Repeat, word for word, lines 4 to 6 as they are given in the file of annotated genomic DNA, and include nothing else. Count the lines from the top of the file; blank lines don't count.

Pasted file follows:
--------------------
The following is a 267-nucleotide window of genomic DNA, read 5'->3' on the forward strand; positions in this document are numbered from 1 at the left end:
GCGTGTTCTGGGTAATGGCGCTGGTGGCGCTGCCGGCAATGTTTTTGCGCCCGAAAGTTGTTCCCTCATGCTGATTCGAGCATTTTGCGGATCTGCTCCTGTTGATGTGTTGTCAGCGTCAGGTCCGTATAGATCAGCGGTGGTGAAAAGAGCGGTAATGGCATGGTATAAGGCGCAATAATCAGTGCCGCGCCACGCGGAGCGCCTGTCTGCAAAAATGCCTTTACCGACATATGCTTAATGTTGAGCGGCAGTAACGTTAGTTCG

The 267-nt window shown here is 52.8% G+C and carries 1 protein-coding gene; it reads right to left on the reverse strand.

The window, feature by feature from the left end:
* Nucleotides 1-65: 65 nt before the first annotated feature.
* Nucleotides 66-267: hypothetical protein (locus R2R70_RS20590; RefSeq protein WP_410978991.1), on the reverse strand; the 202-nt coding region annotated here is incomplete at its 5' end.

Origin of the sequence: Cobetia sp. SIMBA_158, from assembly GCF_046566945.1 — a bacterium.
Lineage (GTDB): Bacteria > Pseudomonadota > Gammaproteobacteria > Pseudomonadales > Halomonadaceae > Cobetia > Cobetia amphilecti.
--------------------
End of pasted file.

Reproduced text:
The window, feature by feature from the left end:
* Nucleotides 1-65: 65 nt before the first annotated feature.
* Nucleotides 66-267: hypothetical protein (locus R2R70_RS20590; RefSeq protein WP_410978991.1), on the reverse strand; the 202-nt coding region annotated here is incomplete at its 5' end.